Despite these punishments which should have checked those who hold such ridiculous beliefs it is discovered that some of them were devising fresh insurrections, so vigilance is redoubled and in searching suspect houses they have found arms, powder and other munitions of war which these ruffians kept hidden to use at a suitable moment.
With the seizure of these and the arrest of other persons this danger has been averted, and by close watch in the capital and elsewhere on the behaviour of the sectaries one may feel confident that any hope left them of realising their flimsy pretensions have altogether vanished.
As during these suspicions it was lawful for soldiers to enter the houses of fanatics to take away arms and anything else of military character, many persons not disaffected had their houses searched at the caprice of the soldiers, who took away arms intended for the king's service and many other things of value having no connection with war.
Complaints about this reached the king's ears and to prevent such abuses his Majesty at once issued a severe proclamation forbidding the search of houses under any pretext unless by a written order signed by a member of the privy council or a lord lieutenant and directed to the ordinary constables and other law officers, in accordance with the ancient constitutions of the realm. (fn. 1)

The queen [HENRIETTA MARIA] with the Princess Henrietta [ANNE], who has almost entirely recovered remains stranded at Portsmouth because of the wind, but it seemed to have turned yesterday and they hope to hear soon that she has crossed the water safely.

San Diego Sarah  •  Link

PART 2 of the letter from the Venetian Ambassador to the Court of St. James to the Doge:

Some time ago a dispute arose between the duke of Richmont and Sir Convalles, treasurer of the king's household, and some time after the duke struck the treasurer in the king's own chamber.
For this Richemont was immediately confined to his house by the king's order, where he remains and no one knows what the issue of the affair may be.
It is ugly because the deed was deliberate since the duke did not strike in the heat of the quarrel but many hours later, and it was against one in actual service in contempt of the king's apartment, which is sacrosanct.

The king being in deep mourning for the princess of Orange and it being impossible to have everything ready for the coronation by the 16th February, they have decided to have it on the 23rd April, old style.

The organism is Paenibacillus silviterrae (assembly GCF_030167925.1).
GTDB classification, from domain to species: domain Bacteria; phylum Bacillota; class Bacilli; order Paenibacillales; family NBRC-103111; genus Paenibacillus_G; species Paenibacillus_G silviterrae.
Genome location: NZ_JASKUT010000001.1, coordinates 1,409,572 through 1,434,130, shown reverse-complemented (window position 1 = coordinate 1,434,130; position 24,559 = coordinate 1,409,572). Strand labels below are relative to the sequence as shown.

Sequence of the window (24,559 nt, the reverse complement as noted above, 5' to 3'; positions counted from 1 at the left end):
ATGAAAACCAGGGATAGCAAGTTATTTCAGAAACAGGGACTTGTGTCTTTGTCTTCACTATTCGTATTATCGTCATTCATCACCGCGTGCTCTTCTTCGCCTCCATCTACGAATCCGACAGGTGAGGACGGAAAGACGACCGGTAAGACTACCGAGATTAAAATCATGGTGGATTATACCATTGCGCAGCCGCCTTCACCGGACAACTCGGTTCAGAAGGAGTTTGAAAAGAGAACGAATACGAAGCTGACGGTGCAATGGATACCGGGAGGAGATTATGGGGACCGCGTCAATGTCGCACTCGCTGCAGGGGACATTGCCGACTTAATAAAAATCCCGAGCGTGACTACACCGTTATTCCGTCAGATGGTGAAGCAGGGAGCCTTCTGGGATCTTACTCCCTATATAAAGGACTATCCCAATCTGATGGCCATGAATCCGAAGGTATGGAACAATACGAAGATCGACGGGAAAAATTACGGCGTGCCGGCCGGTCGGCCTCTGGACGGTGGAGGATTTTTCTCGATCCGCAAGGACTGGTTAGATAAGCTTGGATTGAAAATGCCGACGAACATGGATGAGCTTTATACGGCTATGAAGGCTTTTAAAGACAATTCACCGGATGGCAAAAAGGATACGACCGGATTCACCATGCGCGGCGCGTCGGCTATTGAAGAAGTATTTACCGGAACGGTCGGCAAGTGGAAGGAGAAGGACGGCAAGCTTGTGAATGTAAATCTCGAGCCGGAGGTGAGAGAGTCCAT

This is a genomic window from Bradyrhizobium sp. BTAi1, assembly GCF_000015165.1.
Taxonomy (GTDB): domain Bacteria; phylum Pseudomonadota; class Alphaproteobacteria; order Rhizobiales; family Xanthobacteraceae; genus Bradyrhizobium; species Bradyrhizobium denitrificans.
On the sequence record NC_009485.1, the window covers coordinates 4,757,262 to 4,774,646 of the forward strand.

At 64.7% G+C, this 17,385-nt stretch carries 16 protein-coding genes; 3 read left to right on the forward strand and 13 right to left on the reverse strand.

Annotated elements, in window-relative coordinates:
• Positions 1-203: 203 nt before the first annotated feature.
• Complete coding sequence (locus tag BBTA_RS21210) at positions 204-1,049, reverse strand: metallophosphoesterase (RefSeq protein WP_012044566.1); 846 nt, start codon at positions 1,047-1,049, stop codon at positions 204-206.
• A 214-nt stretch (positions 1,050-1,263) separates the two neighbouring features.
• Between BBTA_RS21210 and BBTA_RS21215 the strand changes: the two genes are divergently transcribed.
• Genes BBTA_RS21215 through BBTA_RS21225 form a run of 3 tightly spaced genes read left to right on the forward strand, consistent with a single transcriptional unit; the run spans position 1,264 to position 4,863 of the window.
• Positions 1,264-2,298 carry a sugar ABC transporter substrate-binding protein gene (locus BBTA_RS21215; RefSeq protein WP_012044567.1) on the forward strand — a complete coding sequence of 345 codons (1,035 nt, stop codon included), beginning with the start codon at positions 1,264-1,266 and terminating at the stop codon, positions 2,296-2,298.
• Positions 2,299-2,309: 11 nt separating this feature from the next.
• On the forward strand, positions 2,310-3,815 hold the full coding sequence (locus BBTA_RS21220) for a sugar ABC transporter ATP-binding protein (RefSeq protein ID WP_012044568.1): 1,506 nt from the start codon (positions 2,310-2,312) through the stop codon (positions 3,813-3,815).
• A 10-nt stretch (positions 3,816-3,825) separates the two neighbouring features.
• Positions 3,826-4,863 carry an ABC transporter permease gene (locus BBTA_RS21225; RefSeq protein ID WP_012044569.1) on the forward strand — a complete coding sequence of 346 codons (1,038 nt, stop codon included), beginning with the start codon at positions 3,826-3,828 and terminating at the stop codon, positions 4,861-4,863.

As that is the usual day for the king to go to Windsor to instal the knights of St. George, they have decided to anticipate that ceremony by some weeks, to have the place free and available for the coronation. So in a few days will take place two of the most splendid functions which are performed in this country, when there will be inexpressible pomp and a heavy expenditure.

The ambassadors of Spain, Denmark and Holland are working with the deputies appointed for them by the government, but in spite of frequent conferences they cannot arrive at any conclusion in their negotiations as everything proceeds here with incredible and most tiresome slowness.

Prince Maurice of Nassau is expected at Court soon in the capacity of ambassador extraordinary for the elector of Brandenburg, and for the Grand Duke of Tuscany the Marquis Salviati is coming with great pomp and a numerous suite, from what they say, bills having reached here already in the hands of the merchants Mico for many thousands of pounds sterling.
Old Galileo here finding that he has not yet been able to get anything in spite of the efforts of his agents with the Savio of the Exchequer for his debts and with the General of the Fleet for the ransom of his son, in spite of many promises from your Serenity, has again petitioned the king, showing how little his royal interposition has effected and asking for it again.
A secretary of the palace has been to see me to-day and urged me again in the king's name to write on the subject to your Excellencies and ask for the payment of some portion of this debt, after so many promises and delays and to direct the General, before he sails for the Levant, to ransom the slave Galileo.

I submit this to the Senate having enlarged to the messenger upon the good will of the state.

London, the 4th February, 1661.

San Diego Sarah  •  Link

As Galileo died in 1642, my guess is that Old Galileo is a code name for someone. No doubt, if I read more of their communications, more information will follow.

San Diego Sarah  •  Link

This Galileo question bothered me, so I read the March correspondence, and in a footnote there appeared:
"This must be Thomas Galilee, captain of the Relief. In a letter of 6–16 April Winchelsea says he has obtained the release of three slaves, but gives no names. Hist. MSS. Comm. Finch Papers Vol. i, page 110."
So we have no way of knowing if young Galilee made it out of Barbery slavery or not.